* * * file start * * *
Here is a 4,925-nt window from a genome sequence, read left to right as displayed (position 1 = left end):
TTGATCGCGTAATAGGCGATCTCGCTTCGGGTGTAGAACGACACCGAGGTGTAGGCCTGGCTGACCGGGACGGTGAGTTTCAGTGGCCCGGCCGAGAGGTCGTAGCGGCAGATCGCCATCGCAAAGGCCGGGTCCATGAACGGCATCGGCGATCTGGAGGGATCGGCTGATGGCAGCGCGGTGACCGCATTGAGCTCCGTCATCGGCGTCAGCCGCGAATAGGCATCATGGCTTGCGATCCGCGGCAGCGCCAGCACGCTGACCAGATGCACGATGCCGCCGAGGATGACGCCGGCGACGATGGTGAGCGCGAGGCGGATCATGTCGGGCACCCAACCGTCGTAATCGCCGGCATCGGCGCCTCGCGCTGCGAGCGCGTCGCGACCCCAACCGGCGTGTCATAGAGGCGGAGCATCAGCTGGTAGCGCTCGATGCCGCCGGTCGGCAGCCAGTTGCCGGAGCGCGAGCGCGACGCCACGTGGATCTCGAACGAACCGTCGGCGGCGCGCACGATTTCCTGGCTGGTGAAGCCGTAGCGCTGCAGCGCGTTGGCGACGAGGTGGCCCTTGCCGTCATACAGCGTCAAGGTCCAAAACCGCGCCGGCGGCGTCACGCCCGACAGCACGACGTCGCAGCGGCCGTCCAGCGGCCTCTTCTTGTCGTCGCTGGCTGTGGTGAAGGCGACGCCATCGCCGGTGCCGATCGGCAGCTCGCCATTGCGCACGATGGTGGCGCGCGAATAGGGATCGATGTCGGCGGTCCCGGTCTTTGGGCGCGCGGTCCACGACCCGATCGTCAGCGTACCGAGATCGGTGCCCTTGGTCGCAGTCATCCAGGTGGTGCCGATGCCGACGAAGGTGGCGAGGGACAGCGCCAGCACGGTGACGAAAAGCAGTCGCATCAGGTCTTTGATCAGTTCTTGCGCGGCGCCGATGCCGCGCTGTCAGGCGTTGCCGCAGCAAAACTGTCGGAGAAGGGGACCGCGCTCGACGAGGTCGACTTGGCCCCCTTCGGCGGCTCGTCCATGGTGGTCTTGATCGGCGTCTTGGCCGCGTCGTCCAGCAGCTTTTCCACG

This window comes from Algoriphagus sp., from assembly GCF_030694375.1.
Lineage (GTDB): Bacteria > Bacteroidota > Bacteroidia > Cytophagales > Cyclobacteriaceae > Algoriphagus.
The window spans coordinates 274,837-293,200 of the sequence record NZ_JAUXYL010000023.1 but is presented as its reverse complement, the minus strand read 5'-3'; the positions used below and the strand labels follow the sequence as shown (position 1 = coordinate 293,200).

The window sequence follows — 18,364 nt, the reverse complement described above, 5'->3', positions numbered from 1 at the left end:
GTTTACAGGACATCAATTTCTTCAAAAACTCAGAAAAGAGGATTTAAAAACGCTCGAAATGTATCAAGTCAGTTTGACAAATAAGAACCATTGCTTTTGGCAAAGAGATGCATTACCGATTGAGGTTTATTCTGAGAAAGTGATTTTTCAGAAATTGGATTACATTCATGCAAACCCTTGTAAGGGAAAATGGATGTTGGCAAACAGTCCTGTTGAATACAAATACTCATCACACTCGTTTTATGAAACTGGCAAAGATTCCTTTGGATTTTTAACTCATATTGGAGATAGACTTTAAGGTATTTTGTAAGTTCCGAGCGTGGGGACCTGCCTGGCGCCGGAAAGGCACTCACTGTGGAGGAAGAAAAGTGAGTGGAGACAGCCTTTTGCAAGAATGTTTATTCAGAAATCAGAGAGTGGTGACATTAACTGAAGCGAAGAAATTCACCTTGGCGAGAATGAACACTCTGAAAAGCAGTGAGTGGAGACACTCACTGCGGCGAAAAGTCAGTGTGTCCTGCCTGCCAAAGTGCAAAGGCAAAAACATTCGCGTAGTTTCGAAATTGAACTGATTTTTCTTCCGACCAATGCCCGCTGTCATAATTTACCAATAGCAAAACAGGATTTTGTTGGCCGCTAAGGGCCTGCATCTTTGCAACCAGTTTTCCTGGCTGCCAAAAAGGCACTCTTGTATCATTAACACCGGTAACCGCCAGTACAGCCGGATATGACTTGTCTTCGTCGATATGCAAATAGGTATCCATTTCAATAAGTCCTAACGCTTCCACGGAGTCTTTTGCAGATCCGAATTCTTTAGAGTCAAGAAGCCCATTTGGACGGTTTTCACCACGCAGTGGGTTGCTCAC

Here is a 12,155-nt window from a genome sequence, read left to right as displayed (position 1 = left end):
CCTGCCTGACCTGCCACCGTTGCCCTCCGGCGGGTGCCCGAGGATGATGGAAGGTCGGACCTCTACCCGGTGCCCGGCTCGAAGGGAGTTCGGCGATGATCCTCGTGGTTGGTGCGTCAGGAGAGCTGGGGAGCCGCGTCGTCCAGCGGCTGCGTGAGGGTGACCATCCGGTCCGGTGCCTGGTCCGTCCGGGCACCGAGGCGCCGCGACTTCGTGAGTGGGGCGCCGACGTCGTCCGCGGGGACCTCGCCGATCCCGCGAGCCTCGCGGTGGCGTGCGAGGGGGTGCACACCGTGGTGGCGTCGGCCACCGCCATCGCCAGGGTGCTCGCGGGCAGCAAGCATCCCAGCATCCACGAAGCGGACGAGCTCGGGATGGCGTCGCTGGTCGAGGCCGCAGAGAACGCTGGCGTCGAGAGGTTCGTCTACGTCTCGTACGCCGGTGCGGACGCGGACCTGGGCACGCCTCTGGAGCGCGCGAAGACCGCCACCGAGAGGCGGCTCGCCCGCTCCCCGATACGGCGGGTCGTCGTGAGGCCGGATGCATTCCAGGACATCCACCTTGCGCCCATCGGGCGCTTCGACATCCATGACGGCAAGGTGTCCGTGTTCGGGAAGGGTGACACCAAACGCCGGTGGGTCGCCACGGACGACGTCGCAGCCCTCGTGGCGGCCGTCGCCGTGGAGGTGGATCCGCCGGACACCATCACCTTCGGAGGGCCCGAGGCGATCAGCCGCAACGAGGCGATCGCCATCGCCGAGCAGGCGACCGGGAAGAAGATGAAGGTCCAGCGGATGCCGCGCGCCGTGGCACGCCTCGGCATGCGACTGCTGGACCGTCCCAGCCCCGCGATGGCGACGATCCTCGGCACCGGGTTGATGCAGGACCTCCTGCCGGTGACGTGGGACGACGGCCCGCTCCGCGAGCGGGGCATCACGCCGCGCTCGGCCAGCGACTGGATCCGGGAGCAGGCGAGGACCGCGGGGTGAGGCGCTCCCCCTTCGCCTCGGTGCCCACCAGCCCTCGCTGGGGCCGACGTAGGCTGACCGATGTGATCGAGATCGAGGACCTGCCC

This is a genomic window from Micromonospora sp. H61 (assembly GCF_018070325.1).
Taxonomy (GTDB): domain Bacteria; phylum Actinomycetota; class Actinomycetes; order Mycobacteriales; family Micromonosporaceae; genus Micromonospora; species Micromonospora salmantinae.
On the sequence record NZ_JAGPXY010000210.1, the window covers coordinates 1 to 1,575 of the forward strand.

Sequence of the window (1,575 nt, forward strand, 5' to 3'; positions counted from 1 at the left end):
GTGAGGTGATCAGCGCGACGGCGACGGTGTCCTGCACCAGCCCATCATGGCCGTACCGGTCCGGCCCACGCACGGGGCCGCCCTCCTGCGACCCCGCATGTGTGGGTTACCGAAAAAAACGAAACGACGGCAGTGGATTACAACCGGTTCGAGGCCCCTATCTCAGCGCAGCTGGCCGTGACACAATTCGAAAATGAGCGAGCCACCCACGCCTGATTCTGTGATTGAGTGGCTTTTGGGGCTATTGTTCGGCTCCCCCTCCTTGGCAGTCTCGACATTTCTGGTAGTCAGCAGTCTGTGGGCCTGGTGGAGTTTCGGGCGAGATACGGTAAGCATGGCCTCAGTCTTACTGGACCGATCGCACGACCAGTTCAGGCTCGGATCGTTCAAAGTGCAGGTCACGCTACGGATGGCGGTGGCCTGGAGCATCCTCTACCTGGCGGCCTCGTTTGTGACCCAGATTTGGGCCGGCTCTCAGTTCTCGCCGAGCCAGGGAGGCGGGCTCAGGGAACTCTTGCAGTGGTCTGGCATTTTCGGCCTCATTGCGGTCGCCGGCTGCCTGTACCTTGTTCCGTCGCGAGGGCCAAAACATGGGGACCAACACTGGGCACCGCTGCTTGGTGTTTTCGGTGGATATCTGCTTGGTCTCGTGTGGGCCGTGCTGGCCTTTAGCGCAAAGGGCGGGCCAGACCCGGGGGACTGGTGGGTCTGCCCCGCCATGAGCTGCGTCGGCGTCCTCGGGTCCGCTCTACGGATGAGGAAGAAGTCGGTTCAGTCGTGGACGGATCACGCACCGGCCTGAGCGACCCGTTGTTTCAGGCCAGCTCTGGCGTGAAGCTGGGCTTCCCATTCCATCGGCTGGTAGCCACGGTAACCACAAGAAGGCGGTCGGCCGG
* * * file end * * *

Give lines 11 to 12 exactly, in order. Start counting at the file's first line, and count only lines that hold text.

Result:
Taxonomy (GTDB): domain Bacteria; phylum Actinomycetota; class Actinomycetes; order Mycobacteriales; family Micromonosporaceae; genus Micromonospora; species Micromonospora salmantinae.
On the sequence record NZ_JAGPXY010000210.1, the window covers coordinates 1 to 1,575 of the forward strand.